Document Type

Journal Article

Department/ Unit

Department of Economics

Abstract

This paper applies recent econometric tests of stochastic dominance to examine an enduring puzzle in finance: the momentum effect in stock returns (J. Finance 48 (1993) 65). We use stochastic dominance tests to distinguish between the hypothesis that there exists general asset pricing models that can explain momentum versus the alternative hypothesis that there are no asset pricing models consistent with risk-averse investors that can rationalize that effect. Using stock index data for 24 countries over the period 1989–2001, we show that winner portfolios stochastically dominate loser portfolios at second and third order. These results are robust to two subperiods with different risk and return characteristics and survive reasonable transaction costs for international index funds. Our results indicate that the search for rational asset pricing explanations for the momentum effect may be a futile one.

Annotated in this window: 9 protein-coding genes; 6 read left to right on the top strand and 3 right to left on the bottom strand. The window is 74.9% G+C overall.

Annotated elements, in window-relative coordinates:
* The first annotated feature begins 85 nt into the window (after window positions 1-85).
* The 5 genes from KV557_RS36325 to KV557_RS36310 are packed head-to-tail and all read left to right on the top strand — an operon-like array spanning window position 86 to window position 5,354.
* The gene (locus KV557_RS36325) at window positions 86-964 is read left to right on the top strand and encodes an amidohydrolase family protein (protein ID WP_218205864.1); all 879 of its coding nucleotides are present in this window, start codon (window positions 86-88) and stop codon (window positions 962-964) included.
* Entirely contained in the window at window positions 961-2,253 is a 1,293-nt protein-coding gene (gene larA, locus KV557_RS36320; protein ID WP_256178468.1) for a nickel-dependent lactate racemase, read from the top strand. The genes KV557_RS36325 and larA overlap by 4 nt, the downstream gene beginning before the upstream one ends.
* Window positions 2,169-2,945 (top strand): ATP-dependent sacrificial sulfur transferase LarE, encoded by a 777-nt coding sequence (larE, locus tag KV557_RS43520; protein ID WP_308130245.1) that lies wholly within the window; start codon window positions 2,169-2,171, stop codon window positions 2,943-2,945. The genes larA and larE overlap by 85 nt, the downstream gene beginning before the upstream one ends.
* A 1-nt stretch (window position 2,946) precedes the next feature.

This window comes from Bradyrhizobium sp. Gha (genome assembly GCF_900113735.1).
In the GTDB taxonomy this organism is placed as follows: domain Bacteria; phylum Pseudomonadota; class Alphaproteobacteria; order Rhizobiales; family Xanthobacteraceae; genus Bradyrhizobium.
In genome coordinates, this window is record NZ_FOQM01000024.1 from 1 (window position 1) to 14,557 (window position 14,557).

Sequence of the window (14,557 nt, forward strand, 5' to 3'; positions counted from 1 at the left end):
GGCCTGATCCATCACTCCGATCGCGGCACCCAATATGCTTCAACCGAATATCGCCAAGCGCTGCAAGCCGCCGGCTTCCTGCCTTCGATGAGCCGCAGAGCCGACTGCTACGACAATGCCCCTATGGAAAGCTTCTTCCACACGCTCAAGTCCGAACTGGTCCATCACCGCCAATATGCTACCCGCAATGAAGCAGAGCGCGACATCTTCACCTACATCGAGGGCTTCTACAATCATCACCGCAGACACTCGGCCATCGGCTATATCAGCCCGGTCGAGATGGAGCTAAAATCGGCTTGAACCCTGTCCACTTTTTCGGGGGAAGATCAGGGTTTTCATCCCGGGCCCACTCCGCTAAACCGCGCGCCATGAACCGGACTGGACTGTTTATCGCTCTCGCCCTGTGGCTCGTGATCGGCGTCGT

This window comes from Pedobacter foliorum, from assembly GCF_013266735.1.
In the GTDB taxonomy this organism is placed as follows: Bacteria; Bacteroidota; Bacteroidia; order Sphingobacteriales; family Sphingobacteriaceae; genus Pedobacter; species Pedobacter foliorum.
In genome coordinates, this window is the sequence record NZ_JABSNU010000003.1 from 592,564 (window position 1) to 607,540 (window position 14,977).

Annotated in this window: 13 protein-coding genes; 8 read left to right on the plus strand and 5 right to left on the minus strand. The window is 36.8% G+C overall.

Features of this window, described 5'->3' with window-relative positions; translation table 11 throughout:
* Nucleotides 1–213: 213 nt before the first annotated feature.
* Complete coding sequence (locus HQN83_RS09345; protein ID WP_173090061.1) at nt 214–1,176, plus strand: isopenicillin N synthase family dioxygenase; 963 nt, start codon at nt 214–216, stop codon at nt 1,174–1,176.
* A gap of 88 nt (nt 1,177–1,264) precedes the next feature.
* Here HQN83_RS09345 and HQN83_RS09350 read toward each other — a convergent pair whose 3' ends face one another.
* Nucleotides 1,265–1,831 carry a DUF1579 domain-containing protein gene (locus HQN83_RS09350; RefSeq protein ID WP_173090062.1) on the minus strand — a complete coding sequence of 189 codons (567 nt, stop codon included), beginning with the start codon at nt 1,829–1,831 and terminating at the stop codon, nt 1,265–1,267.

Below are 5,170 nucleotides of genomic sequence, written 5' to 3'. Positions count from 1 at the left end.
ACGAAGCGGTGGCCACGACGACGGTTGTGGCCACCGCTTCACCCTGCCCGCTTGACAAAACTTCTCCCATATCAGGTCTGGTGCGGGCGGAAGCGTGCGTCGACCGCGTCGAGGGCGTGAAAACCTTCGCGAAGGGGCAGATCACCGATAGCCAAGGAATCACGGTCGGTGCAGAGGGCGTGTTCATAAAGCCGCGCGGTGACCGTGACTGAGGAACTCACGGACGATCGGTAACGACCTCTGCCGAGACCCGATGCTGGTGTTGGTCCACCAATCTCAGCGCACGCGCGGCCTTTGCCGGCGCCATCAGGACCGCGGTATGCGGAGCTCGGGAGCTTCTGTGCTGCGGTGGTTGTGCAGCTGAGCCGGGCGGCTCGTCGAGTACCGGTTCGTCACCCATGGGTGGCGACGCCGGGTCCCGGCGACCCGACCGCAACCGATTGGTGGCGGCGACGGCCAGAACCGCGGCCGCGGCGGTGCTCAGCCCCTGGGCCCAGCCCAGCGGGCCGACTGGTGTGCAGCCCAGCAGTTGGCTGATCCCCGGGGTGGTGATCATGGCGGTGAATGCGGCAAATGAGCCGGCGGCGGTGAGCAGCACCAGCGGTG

Publication Year

2005

Journal Title

Journal of Financial Markets

Volume number

8

Issue number

1

Publisher

Elsevier

First Page (page number)

89

Last Page (page number)

109

Referreed

1

DOI

10.1016/j.finmar.2004.08.001

ISSN (print)

1386-4181

Link to Publisher’s Edition

http://dx.doi.org/10.1016/j.finmar.2004.08.001

Keywords

Stochastic dominance, Utility analysis, Momentum

Included in

Economics Commons

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